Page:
Senate Subcommittee Hears Critical Wilderness Bills

Mar 22, 2012

The Wilderness Society urges full Committee to pass key wilderness legislation

The Wilderness Society today applauded a hearing  of five wilderness and land conservation bills in the Senate Energy and Natural Resources Subcommittee on Public Lands and Forests.

The bills being considered today demonstrate that wilderness protection continues to receive broad support from the American people. This welcomed Senate activity stands in stark contrast to the barrage of anti-conservation measures that have been introduced this year, primarily in the House. The bills are now primed for passage in the full Senate Energy and Natural Resources Committee. 

“Today’s hearing is a great first step and we are thrilled to see these bills moving forward,” said Paul Spitler, director of wilderness policy at The Wilderness Society. “Wilderness is great for America and we urge the Congress to send these bills to the President this year.”

The Wilderness Society supports the following bills:

  • The Rocky Mountain Front Heritage Act (S. 1774): Introduced by Sen. Max Baucus (D-MT), the Act would add 67,000 acres to the Bob Marshall and Scapegoat Wilderness Areas, and would establish a 208,000-acre Conservation Area in the heart of the Rocky Mountain Front. The Front is the eastern edge of the vast Bob Marshall Wilderness complex in the northern Rockies. Home to some of the last remaining intact ecosystems in North America, the “Bob” provides habitat for elk, bull trout, and grizzly bears and offers legendary opportunities for hunting, fishing, hiking, and camping.


  • San Juan Mountains Wilderness Act (S. 1635): Introduced by Sen. Mark Udall (D-CO) and co-sponsored by Sen. Michael Bennet (D-CO), the Act would protect over 61,000 acres of southern Colorado wildlands, including the designation of 33,000 acres of Wilderness. The legislation would protect the heart of the San Juan Mountains, including cool, azure blue lakes, jagged peaks, lush old growth spruce and fir forests, meadows laden with wildflowers, and golden groves of aspen.  The bill has tremendous community support from local elected officials, conservation and recreation organizations, and businesses.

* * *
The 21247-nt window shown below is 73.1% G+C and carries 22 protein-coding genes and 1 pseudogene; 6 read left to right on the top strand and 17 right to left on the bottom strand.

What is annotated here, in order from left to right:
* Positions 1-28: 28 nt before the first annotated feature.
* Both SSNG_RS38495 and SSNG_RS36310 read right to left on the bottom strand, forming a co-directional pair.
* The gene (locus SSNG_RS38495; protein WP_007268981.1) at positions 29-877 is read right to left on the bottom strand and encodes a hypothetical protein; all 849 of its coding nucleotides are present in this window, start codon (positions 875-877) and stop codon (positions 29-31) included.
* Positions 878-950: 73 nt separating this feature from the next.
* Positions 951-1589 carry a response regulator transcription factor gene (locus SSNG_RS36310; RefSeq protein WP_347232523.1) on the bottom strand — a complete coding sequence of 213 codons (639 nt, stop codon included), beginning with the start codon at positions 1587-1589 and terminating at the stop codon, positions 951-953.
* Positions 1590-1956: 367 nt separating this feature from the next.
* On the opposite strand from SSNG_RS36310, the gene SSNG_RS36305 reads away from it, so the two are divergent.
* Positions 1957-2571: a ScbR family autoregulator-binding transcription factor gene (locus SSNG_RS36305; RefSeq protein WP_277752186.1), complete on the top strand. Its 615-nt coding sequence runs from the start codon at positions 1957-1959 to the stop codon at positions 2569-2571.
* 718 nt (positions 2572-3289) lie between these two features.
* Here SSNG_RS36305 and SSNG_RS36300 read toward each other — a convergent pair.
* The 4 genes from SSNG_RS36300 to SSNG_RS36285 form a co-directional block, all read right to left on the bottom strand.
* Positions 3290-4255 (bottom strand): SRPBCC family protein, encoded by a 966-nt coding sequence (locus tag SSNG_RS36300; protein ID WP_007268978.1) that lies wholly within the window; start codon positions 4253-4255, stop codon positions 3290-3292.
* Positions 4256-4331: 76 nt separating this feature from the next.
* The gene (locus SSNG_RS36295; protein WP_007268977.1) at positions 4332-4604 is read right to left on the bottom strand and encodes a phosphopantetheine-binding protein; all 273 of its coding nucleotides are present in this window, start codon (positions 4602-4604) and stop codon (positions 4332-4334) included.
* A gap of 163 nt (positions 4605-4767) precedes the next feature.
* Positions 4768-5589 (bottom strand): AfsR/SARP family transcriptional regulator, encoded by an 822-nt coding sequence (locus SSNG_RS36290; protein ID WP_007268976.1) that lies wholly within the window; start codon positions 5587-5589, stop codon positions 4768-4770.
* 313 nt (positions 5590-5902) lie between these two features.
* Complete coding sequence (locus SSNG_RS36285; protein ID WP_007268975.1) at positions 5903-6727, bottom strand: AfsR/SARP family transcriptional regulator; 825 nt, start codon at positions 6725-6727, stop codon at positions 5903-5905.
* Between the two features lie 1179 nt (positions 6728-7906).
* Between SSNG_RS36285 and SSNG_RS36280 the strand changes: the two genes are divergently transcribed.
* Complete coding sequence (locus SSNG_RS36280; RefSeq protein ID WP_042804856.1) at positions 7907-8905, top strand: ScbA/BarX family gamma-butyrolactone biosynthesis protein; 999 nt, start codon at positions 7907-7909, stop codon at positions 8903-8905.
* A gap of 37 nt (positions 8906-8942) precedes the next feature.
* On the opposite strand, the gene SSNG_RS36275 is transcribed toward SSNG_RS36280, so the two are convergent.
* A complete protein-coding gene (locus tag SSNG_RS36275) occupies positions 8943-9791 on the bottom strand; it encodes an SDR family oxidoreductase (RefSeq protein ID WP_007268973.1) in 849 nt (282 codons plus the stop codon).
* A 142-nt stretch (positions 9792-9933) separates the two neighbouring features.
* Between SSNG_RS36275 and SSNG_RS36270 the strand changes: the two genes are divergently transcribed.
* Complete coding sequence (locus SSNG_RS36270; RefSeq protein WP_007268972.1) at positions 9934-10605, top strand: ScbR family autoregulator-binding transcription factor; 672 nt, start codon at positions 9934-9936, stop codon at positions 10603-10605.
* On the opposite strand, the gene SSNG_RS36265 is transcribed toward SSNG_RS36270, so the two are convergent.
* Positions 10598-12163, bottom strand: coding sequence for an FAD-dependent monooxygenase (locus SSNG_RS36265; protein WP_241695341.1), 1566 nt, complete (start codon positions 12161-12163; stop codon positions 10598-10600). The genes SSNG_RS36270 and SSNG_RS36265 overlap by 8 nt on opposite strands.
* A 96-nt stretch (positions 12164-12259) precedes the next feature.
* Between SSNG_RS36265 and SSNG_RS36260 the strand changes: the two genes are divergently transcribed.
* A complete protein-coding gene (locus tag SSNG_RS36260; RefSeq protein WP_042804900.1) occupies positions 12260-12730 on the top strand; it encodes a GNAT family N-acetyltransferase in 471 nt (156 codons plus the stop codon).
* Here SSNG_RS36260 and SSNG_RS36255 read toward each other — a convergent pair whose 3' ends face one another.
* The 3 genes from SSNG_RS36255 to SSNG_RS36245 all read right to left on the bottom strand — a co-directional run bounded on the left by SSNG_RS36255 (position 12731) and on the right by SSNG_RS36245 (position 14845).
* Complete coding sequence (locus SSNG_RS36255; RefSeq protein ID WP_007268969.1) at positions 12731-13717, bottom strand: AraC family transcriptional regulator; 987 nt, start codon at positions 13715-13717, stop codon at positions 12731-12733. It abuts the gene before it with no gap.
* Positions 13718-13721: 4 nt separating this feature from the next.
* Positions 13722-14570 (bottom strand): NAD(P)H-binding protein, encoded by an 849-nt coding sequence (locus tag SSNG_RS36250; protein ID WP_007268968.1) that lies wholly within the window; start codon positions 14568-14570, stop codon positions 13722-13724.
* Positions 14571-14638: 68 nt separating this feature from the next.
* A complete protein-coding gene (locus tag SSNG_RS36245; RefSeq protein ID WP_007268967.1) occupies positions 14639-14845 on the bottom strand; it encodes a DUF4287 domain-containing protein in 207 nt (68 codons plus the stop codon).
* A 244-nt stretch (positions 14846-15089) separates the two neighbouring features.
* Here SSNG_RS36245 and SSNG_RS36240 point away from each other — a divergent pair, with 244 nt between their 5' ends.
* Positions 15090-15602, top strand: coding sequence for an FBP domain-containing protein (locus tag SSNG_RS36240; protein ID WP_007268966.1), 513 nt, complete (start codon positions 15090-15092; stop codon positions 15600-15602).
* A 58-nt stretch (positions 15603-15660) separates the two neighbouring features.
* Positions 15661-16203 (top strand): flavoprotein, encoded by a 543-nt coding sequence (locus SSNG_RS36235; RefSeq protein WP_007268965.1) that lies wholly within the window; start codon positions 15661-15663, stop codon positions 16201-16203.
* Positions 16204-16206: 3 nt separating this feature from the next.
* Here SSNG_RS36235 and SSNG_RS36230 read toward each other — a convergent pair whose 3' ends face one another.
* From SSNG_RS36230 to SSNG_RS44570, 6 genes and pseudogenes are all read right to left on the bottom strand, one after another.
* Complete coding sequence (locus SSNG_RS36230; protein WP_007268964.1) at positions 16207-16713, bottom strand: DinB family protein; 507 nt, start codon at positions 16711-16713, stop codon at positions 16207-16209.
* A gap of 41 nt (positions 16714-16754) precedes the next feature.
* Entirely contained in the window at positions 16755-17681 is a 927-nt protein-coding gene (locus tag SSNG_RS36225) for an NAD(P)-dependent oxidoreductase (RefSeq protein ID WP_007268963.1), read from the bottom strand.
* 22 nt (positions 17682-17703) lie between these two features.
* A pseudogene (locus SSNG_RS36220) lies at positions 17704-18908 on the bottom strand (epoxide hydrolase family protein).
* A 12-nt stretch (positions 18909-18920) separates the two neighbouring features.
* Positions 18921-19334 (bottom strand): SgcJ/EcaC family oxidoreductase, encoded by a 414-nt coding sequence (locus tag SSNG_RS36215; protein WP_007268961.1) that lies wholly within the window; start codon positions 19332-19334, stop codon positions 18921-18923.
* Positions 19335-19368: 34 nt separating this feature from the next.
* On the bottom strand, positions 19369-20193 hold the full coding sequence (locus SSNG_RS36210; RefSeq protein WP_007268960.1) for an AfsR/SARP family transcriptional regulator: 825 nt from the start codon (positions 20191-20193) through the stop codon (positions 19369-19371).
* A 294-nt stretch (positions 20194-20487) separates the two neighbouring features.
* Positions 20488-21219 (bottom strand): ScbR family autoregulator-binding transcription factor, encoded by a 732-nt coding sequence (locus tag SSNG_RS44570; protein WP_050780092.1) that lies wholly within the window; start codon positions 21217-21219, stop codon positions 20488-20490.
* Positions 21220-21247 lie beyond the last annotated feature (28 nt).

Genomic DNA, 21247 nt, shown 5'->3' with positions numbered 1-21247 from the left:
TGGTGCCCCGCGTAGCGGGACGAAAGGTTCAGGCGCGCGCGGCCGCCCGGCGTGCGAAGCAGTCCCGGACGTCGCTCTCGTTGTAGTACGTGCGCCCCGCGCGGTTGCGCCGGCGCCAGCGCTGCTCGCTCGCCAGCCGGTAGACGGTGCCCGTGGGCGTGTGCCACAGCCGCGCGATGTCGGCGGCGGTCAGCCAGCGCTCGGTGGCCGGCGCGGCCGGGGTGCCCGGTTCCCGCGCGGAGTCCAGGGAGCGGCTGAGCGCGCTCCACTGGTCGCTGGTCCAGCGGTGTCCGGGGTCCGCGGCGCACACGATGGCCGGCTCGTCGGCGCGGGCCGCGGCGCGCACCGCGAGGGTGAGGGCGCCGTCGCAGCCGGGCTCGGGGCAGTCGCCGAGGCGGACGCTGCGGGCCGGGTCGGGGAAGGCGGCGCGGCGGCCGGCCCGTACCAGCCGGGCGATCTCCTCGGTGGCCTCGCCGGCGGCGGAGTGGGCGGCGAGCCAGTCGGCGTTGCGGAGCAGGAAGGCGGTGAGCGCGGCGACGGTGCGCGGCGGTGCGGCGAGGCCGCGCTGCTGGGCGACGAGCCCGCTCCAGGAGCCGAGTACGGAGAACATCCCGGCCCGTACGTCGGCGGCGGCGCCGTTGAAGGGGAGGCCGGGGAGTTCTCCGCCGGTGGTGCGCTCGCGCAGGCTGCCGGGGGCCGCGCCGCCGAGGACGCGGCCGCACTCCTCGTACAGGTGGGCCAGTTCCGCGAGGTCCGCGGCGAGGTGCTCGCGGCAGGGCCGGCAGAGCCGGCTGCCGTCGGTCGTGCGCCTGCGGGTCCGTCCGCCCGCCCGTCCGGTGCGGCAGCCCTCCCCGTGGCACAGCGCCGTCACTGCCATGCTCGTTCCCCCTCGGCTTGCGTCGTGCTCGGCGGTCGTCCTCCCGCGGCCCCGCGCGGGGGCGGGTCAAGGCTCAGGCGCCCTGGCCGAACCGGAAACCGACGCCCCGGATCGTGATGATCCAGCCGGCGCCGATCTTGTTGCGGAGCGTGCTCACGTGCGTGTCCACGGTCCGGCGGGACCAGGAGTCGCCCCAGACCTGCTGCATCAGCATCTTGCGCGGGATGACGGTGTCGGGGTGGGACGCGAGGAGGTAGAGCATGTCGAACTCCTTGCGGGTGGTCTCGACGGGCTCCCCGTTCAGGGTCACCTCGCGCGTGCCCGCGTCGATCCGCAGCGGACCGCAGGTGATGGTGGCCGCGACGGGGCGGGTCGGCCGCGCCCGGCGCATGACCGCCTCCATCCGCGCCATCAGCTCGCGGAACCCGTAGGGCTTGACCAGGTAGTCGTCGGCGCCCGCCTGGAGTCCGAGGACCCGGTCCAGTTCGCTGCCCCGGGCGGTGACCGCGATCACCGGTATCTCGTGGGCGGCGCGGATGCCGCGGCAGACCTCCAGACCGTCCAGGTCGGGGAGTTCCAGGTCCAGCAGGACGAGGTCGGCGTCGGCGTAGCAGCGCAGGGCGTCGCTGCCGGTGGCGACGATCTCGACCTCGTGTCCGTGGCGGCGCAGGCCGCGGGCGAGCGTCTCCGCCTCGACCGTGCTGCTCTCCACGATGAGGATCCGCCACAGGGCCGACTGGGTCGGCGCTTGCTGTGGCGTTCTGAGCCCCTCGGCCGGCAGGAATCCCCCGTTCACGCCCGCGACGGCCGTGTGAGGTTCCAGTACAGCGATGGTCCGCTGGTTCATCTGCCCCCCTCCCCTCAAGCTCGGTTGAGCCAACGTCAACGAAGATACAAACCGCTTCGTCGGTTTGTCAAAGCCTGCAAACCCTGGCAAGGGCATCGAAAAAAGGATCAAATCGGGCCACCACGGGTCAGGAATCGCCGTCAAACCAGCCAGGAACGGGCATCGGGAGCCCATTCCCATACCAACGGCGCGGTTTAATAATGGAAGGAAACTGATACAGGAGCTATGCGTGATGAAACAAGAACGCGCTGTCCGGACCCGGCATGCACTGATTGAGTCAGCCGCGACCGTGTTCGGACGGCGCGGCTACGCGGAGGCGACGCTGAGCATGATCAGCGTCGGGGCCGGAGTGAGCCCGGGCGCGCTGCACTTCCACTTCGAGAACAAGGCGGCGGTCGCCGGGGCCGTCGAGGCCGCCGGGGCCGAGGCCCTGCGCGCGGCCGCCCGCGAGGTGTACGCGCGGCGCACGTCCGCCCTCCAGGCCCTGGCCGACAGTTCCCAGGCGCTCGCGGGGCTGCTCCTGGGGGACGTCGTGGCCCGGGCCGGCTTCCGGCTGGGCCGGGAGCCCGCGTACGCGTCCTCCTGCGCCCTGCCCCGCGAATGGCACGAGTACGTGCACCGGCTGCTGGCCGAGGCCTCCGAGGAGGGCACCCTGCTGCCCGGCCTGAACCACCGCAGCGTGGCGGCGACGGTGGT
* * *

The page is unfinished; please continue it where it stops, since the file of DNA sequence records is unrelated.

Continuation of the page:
• The San Juan Islands National Conservation Act (S. 1559): Sponsored by Sen. Maria Cantwell (D-WA) and co-sponsored by Sen. Patty Murray (D-WA), the Act would provide protection for nearly 1,000 acres of small islands, rocks and reef, headlands, historic lighthouses, and ecologically important areas in the San Juan Islands of Washington. The legislation is the product of a community dialogue about strategies to preserve the natural, cultural, and historic values of the San Juan Islands.


  • The Pine Forest Range Recreation Enhancement Act (S. 1788): Introduced by Sen. Harry Reid (D-NV) and co-sponsored by Sen. Dean Heller (R-NV), the Act would establish 26,000 acres of Wilderness in the northwest Nevada’s Pine Forest Range. The legislation is the result of a local collaborative effort and has support from a broad and diverse local constituency. This measure would ensure that important resources are protected in perpetuity.


  • The Rogue Wilderness Area Expansion Act (S. 2001): Introduced by Sen. Ron Wyden and co-sponsored by Sen. Jeff Merkley, this legislation would add 58,000 acres to the Wild Rogue Wilderness Area, while establishing dozens of miles of wild and scenic rivers and adding protection to many Rogue River tributaries. With over 100,000 anadromous fish returning from the ocean each year, the Rogue is one of Oregon’s most important salmon fisheries, and commercial and recreational fishing here brings in millions of dollars to the state’s economy. This measure would protect the wonderful resources of the Rogue River watershed.

Recent polls and studies have shown that conservation is a win-win for America’s economy and environment.  In a recent Colorado College poll, 78 percent of voters across the West said that “we can protect land and water and have a strong economy with good jobs at the same time, without having to choose one over the other.” The same survey found that close to 90 percent of Western voters agreed that “our national parks, forests, monuments, and wildlife areas are an essential part of your state’s economy.”